Employees of online retailer Wayfair walked out of offices in Massachusetts and Maine on Wednesday afternoon to protest $200,000 in sales the company made to a federal contractor managing detention centers that house migrant children.

In Boston, several hundred people joined the protest at a plaza near the company’s headquarters, a mix of employees and people from outside the company. At the company’s contact center in Brunswick, five employees joined about 30 non-employees gathered outside the facility shortly after 1:30 p.m. to call on the company to end those sales.

Morgan Robson, a senior sales and service consultant who works at the Brunswick office, said he felt compelled to join the protest because the company should not enable migrant detention centers where children are being confined and mistreated. He came in from parental leave for his newborn daughter to join the walkout, Robson added.

“We should be dismantling concentration camps, not furnishing them,” he said.

Other Maine employees who participated said they joined for similar reasons. More than 400 employees work at the company’s Brunswick facility, and some employees who were not involved in the protest declined to speak to a reporter Wednesday.

A group of workers at the company’s Boston headquarters organized the walkout on social media after failing to persuade the company to discontinue the sales. The protest triggered a broader backlash against the company, with some customers calling for a boycott.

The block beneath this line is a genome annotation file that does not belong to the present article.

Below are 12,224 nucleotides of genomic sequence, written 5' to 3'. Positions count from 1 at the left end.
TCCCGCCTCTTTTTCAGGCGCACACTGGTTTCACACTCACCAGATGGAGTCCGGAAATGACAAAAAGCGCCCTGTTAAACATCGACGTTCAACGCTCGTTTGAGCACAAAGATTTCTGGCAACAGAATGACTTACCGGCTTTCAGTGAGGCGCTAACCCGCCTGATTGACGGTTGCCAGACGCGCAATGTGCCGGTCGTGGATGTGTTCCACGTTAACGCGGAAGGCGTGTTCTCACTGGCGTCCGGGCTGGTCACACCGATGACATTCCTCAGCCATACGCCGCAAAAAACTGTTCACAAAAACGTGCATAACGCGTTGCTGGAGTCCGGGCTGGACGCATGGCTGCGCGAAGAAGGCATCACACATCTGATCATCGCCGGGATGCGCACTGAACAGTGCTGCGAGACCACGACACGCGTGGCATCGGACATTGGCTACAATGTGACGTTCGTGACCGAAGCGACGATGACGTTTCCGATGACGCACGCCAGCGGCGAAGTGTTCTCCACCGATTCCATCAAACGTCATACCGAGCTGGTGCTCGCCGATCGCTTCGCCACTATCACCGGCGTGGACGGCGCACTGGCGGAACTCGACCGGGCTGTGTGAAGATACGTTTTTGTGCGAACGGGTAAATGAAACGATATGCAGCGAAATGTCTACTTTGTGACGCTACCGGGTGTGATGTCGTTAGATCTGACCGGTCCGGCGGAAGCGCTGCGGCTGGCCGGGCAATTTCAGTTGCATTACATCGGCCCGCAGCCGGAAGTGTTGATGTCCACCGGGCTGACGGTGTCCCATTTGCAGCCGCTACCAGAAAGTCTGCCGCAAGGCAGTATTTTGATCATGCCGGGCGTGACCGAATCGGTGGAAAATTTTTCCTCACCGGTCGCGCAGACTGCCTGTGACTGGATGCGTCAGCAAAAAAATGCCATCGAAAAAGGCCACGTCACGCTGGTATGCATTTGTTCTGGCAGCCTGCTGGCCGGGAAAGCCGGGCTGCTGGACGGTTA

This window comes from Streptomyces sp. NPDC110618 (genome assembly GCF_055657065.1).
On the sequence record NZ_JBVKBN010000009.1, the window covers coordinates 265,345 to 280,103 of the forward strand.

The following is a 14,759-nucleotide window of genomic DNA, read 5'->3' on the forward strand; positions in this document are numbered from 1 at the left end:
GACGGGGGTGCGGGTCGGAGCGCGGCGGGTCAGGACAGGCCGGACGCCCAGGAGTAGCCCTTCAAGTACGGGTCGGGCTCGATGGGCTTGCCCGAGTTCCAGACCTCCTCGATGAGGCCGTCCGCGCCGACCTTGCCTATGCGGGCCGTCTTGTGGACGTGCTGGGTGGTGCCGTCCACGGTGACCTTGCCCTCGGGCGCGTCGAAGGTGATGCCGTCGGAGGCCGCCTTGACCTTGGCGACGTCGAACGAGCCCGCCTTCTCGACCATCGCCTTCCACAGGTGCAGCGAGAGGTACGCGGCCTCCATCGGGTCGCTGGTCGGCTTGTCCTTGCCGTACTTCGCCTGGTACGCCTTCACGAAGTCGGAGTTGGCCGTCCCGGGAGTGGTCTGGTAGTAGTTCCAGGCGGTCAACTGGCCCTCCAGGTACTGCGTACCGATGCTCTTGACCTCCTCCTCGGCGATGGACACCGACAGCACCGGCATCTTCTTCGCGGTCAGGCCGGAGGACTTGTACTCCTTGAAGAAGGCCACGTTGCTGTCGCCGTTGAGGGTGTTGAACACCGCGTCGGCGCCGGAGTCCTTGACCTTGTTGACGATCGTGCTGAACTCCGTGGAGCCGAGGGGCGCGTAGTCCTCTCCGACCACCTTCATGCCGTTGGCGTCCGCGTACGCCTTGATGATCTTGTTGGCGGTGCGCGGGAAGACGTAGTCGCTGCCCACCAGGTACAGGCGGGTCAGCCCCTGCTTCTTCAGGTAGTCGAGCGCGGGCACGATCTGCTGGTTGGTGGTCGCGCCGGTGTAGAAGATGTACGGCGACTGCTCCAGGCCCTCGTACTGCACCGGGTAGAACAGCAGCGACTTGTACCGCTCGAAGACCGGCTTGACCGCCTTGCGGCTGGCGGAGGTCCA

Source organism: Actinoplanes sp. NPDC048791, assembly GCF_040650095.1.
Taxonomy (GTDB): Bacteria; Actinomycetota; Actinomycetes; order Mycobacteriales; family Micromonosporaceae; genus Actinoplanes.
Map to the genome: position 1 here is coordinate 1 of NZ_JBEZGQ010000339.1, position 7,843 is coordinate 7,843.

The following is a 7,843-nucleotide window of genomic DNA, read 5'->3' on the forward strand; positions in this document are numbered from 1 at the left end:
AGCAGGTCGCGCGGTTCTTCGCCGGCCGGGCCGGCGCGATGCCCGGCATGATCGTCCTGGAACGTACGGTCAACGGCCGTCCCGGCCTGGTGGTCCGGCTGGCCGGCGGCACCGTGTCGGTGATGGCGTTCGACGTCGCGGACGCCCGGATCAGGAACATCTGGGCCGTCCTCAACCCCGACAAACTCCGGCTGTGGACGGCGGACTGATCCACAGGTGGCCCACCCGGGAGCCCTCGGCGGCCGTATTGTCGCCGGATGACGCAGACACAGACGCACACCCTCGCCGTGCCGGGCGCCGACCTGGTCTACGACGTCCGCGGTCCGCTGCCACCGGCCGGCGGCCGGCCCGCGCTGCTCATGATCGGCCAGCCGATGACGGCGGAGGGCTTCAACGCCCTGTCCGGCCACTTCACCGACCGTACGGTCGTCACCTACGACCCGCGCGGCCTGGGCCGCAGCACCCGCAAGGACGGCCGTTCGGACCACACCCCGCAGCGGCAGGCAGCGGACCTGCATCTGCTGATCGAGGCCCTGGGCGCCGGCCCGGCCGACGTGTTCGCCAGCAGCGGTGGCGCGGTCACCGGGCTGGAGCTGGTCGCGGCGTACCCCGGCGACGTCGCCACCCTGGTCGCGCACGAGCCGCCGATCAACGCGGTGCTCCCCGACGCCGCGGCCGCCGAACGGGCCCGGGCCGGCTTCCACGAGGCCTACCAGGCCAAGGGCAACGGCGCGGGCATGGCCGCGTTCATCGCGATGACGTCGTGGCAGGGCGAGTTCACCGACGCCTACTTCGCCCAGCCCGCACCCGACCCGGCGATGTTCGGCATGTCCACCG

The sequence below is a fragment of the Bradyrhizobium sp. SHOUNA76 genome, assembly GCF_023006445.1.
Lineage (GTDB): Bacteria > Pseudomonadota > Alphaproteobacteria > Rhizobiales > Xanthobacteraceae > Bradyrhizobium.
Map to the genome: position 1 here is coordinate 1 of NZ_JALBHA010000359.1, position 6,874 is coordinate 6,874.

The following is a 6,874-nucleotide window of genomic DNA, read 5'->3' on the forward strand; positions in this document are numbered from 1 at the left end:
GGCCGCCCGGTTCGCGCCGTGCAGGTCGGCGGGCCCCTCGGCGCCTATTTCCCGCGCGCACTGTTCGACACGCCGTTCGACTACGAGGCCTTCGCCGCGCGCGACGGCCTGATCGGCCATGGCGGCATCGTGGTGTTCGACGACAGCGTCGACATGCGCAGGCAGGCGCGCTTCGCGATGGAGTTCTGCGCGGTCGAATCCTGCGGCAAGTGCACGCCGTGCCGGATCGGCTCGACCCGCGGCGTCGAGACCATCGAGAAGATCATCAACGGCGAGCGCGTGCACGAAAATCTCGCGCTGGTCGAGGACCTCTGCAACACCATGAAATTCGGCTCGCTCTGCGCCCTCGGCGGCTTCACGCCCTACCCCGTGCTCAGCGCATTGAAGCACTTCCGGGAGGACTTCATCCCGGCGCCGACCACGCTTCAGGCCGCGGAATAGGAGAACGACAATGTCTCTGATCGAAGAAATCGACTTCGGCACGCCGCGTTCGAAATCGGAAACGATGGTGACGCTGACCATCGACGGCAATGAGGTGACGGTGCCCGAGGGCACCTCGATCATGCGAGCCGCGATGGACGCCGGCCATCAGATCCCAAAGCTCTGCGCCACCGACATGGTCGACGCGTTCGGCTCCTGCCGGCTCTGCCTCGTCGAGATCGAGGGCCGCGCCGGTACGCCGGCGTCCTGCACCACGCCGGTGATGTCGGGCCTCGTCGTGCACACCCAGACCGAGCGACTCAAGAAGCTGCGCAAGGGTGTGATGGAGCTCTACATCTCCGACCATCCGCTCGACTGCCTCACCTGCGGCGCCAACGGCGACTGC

“Last week, we found out about the sale and that we are profiting from this. And we are not comfortable with that,” Tom Brown, a 33-year-old engineer for Wayfair, said during the protest in Boston. “For me personally, there is more to life than profit.”


Employees of Wayfair march to Copley Square in protest before their rally in Boston on Wednesday. Employees of the online home furnishings retailer walked out of work to protest the company’s decision to sell $200,000 worth of furniture to a government contractor that runs a detention center for migrant children in Texas. Charles Krupa/Associated Press

The organizers said they oppose the treatment of migrants in federal detention facilities and learned Wayfair had sold over $200,000 worth of bedroom furniture to BCFS Health and Human Services, a Texas-based nonprofit government contractor that manages migrant detention camps along the southern U.S. border. The workers disseminated a protest letter asking the company to stop doing business with detention facility contractors. The group said the letter garnered over 500 employee signatures.

“The United States government and its contractors are responsible for the detention and mistreatment of hundreds of thousands of migrants seeking asylum in our country – we want that to end,” the letter says. “We also want to be sure that Wayfair has no part in enabling, supporting or profiting from this practice.”

Wayfair management responded with a letter saying that the company has a policy of doing business with any law-abiding customer.